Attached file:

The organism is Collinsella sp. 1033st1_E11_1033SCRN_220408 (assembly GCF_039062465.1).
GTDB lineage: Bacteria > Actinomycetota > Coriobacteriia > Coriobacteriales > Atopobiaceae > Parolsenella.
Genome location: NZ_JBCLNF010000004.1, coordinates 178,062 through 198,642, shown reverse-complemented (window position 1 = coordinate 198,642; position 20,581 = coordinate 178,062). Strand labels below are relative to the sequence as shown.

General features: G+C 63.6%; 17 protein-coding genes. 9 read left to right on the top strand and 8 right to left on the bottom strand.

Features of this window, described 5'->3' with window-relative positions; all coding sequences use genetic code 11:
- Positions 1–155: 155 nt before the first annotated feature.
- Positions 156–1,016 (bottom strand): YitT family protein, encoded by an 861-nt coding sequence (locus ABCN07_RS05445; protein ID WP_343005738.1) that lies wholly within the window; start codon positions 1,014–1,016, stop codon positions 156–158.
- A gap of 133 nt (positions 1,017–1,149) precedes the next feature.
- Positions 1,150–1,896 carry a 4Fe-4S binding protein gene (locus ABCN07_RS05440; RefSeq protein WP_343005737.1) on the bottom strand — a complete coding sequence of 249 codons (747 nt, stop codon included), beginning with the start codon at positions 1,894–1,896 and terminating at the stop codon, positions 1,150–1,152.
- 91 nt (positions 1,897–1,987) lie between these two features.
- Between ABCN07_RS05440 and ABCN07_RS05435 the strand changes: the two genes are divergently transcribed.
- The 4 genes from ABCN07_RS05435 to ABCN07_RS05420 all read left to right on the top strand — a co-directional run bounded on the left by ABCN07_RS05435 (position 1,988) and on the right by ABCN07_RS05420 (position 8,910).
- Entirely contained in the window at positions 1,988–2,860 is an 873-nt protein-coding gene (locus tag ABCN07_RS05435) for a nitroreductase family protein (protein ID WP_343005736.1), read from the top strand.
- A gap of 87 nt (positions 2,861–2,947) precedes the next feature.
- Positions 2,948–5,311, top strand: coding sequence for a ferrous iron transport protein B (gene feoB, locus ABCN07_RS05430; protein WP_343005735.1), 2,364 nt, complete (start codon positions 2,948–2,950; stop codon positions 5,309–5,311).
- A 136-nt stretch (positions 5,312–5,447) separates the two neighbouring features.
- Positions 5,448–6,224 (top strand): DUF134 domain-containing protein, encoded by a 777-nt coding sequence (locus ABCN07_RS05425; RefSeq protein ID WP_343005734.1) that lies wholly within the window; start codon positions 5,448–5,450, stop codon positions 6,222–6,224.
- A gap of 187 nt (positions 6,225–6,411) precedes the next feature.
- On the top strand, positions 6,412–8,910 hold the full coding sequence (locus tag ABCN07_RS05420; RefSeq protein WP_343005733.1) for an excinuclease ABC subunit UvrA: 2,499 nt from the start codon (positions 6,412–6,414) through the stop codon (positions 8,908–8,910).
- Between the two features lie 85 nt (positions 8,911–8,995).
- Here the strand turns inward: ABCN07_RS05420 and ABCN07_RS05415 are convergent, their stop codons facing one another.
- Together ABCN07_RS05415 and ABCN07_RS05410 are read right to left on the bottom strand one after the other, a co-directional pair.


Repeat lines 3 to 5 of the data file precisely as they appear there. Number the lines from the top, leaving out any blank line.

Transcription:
Genome location: NZ_JBCLNF010000004.1, coordinates 178,062 through 198,642, shown reverse-complemented (window position 1 = coordinate 198,642; position 20,581 = coordinate 178,062). Strand labels below are relative to the sequence as shown.

General features: G+C 63.6%; 17 protein-coding genes. 9 read left to right on the top strand and 8 right to left on the bottom strand.

Features of this window, described 5'->3' with window-relative positions; all coding sequences use genetic code 11: